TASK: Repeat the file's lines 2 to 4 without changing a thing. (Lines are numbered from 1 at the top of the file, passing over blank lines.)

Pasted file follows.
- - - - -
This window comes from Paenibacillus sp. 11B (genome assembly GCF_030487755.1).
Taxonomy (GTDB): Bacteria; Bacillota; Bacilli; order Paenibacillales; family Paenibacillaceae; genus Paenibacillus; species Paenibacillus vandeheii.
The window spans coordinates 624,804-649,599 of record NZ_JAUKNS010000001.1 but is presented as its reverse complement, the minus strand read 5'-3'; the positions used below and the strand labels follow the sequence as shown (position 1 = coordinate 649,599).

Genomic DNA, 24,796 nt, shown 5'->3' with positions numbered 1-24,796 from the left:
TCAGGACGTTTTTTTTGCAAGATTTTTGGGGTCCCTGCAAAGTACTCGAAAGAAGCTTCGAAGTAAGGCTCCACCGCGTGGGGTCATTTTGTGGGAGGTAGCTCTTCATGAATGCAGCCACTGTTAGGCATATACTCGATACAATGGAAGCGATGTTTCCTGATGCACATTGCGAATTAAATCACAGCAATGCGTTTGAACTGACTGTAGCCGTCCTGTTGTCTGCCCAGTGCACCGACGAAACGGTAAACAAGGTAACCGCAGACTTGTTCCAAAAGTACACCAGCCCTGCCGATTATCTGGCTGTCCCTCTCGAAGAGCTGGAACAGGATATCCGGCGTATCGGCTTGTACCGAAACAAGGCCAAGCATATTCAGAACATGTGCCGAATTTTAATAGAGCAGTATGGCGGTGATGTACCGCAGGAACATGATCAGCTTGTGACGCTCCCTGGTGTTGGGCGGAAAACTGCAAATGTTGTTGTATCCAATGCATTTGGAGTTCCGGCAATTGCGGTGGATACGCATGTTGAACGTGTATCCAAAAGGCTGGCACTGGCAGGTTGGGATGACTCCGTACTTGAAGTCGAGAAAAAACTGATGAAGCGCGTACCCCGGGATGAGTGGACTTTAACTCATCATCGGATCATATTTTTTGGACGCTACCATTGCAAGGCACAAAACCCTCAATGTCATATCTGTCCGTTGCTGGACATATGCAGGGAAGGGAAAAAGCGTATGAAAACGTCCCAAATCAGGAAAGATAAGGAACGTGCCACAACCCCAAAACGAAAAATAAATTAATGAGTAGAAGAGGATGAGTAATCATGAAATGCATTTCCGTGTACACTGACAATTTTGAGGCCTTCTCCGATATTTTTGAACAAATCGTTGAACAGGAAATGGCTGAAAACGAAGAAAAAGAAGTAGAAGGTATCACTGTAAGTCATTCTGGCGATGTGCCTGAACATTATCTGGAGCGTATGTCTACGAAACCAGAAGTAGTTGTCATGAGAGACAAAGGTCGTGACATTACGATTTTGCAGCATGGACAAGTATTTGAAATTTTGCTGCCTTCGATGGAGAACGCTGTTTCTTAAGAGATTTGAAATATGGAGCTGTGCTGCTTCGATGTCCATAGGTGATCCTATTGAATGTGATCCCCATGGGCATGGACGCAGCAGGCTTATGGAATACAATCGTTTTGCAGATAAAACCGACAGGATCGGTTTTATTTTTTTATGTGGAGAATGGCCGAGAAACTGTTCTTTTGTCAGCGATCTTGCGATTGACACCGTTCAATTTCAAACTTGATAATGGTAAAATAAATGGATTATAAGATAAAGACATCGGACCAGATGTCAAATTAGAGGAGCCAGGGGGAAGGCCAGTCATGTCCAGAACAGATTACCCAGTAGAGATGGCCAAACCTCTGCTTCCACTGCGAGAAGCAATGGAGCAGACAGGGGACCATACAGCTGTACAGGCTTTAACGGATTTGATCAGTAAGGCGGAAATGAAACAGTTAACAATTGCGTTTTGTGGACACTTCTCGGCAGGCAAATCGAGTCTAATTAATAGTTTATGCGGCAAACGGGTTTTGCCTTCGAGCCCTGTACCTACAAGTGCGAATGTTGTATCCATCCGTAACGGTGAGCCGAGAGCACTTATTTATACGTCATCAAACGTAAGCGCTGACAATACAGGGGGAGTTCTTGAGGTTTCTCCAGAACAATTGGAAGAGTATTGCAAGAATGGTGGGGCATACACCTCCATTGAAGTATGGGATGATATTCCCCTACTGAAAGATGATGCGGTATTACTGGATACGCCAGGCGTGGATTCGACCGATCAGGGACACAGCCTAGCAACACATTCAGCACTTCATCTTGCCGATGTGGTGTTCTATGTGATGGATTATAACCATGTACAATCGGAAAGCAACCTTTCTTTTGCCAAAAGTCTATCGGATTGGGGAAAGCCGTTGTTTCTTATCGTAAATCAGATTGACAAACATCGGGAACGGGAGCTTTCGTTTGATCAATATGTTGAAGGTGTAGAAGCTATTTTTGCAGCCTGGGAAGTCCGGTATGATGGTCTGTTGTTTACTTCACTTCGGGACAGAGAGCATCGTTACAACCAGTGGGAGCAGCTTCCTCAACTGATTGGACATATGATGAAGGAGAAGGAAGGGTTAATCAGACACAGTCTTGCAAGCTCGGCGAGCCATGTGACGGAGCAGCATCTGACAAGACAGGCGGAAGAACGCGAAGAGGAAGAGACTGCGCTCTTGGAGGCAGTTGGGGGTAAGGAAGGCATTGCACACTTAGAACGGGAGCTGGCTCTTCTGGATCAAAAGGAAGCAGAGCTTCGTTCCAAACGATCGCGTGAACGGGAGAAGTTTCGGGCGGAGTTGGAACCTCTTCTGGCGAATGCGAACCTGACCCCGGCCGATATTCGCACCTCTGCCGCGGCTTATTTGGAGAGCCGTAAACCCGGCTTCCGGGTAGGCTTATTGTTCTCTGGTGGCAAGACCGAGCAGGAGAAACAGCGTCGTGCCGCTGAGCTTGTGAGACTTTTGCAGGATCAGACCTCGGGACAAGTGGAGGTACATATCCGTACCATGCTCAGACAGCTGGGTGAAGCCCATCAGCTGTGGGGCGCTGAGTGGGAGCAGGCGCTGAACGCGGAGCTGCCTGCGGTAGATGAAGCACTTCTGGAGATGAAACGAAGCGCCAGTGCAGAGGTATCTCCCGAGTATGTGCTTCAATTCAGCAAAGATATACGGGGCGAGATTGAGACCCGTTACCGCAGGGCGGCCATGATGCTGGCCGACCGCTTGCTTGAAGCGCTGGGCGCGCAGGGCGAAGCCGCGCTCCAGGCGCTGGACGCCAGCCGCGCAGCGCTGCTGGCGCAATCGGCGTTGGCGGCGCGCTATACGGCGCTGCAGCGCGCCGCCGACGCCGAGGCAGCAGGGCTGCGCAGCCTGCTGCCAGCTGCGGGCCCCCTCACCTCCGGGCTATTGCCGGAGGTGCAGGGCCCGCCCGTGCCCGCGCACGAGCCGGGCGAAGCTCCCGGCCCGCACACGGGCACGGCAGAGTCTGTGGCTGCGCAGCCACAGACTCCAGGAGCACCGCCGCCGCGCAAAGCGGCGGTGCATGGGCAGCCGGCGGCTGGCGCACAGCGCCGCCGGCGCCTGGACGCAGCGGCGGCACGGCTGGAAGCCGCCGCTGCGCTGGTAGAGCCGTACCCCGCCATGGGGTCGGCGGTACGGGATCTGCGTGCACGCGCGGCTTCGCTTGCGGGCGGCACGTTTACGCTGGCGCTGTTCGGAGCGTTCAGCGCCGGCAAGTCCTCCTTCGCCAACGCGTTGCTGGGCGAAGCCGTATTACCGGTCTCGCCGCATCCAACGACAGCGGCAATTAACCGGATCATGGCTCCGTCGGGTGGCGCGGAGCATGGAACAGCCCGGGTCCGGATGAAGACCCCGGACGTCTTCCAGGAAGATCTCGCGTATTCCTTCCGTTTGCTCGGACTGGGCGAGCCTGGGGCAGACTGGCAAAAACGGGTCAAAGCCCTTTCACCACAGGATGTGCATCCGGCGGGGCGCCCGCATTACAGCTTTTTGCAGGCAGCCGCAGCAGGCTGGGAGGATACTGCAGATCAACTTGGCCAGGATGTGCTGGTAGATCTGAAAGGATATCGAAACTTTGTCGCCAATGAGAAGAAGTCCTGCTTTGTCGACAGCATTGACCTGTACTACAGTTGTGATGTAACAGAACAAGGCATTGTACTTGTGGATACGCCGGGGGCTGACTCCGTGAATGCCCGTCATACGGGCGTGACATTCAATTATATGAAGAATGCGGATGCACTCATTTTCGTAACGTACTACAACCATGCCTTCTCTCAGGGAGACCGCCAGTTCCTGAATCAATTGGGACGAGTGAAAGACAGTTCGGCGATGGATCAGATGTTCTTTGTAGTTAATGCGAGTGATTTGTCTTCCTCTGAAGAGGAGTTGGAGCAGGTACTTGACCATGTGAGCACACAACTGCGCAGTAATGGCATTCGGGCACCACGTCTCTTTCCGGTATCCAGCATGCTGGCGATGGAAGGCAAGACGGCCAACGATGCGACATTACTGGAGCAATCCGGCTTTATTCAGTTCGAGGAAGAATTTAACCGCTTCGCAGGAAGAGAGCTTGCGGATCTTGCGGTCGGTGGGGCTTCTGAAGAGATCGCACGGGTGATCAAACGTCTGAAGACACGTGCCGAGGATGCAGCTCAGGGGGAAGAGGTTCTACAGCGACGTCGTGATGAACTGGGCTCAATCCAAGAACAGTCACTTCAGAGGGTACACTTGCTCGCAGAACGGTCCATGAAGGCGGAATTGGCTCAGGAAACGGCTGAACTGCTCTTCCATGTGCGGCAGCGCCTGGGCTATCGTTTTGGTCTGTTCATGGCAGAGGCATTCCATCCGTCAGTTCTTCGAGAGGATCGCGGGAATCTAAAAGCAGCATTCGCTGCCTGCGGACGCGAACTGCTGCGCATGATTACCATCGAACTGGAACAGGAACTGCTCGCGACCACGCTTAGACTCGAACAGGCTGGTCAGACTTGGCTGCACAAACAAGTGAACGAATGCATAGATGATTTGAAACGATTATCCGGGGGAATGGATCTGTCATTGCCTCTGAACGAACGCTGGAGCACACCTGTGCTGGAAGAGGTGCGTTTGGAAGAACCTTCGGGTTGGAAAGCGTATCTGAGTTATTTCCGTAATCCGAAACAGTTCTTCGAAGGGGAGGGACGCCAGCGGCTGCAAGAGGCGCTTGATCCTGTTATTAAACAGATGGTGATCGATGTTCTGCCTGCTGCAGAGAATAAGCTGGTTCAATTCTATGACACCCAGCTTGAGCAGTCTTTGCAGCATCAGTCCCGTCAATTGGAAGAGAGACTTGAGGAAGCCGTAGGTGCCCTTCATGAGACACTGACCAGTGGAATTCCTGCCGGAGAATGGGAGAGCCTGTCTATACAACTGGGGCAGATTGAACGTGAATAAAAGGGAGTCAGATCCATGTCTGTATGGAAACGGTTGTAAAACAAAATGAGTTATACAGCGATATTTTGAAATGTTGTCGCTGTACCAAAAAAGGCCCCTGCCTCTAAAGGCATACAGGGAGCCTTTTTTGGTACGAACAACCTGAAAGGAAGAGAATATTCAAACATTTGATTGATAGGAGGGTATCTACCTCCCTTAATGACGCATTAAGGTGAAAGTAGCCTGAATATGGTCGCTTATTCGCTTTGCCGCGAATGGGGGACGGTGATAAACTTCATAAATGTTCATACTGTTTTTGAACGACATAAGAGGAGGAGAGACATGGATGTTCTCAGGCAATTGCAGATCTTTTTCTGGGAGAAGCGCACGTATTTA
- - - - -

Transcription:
Taxonomy (GTDB): Bacteria; Bacillota; Bacilli; order Paenibacillales; family Paenibacillaceae; genus Paenibacillus; species Paenibacillus vandeheii.
The window spans coordinates 624,804-649,599 of record NZ_JAUKNS010000001.1 but is presented as its reverse complement, the minus strand read 5'-3'; the positions used below and the strand labels follow the sequence as shown (position 1 = coordinate 649,599).

Genomic DNA, 24,796 nt, shown 5'->3' with positions numbered 1-24,796 from the left: